we Celebrate the spring holidays Easter and Easter in the company of family and friends.

Local newspapers and TV stations advertise summer holidays for fully vaccinated people in countries ready to receive them, including Greece, Georgia and the Seychelles.

And when you book a table at a restaurant, they ask, “Do you have a green corridor?” Have you been vaccinated?

The system is incomplete, and unlike the Green Corridor, the “system” may be overestimated in many ways. Enforcement was incomplete. There are troubling questions about those who haven’t been vaccinated and raucous discussions raging in real time – some landing in court – about the rules and responsibilities of returning to near normal.

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Moreover, there is no guarantee that this is truly the beginning of a post-pandemic future. Any number of factors – the delay in producing the vaccine, the emergence of a new type of vaccine resistant and the huge numbers of Israelis who have not been vaccinated – can tear the rug underneath.

The New World has also emphasized inequality and divisions among societies that have access to a vaccine in one form or another.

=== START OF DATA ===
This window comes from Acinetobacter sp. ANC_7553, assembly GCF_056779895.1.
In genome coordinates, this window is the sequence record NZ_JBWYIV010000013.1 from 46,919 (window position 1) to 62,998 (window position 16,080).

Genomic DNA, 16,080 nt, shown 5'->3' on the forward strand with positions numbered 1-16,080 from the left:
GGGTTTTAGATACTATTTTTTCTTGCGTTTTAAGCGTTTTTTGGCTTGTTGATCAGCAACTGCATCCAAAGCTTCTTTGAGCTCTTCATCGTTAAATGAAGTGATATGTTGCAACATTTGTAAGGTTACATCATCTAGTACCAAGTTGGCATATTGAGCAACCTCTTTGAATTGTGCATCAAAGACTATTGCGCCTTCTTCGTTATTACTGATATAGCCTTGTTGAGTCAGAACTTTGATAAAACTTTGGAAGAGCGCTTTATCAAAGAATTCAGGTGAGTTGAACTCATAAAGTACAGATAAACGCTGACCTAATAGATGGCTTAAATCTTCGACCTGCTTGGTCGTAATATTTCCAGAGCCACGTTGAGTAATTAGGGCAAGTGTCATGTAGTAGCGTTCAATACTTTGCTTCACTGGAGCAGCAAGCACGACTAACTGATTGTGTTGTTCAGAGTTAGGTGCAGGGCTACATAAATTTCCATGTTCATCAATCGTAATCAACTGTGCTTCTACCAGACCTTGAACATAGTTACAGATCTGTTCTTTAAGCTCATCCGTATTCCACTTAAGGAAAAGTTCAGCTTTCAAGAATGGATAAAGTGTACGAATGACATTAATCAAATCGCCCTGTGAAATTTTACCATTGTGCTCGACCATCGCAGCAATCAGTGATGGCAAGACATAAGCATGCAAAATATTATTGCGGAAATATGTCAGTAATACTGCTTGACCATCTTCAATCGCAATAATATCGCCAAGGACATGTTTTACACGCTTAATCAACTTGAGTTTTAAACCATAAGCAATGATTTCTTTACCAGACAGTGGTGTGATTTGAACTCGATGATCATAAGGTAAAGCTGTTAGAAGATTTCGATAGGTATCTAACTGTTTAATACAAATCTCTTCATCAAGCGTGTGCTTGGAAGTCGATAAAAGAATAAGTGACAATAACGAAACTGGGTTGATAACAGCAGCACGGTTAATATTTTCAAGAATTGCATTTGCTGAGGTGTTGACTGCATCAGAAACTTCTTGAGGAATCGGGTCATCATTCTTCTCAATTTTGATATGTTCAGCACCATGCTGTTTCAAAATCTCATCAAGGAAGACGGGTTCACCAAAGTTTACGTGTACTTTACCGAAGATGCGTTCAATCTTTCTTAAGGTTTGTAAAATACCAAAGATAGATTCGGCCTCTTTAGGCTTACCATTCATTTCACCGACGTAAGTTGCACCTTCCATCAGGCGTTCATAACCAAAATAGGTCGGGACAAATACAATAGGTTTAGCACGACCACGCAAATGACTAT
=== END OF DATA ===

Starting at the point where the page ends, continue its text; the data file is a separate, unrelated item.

Friends and colleagues in the West Bank and Gaza have not yet been vaccinated.

The Palestinian vaccination campaign began with large doses donated by other countries amid a bitter debate about Israel’s legal and moral obligations towards the health of people in the territories it occupies. Israel has vaccinated some 100,000 Palestinians working in Israel or in West Bank settlements, but has been criticized for not doing more.

More than 5.2 million Israelis have received at least one injection of the Pfizer vaccine. About four million remain unvaccinated, half of whom are people under the age of 16 who are not yet eligible to receive the vaccine, pending regulatory approvals and more testing on children. Hundreds of thousands of citizens who have recently recovered from Covid disease have been included in the Israeli vaccination program.

Up to a million people have so far chosen not to be vaccinated, despite Israel’s enviable supplies of vaccine doses.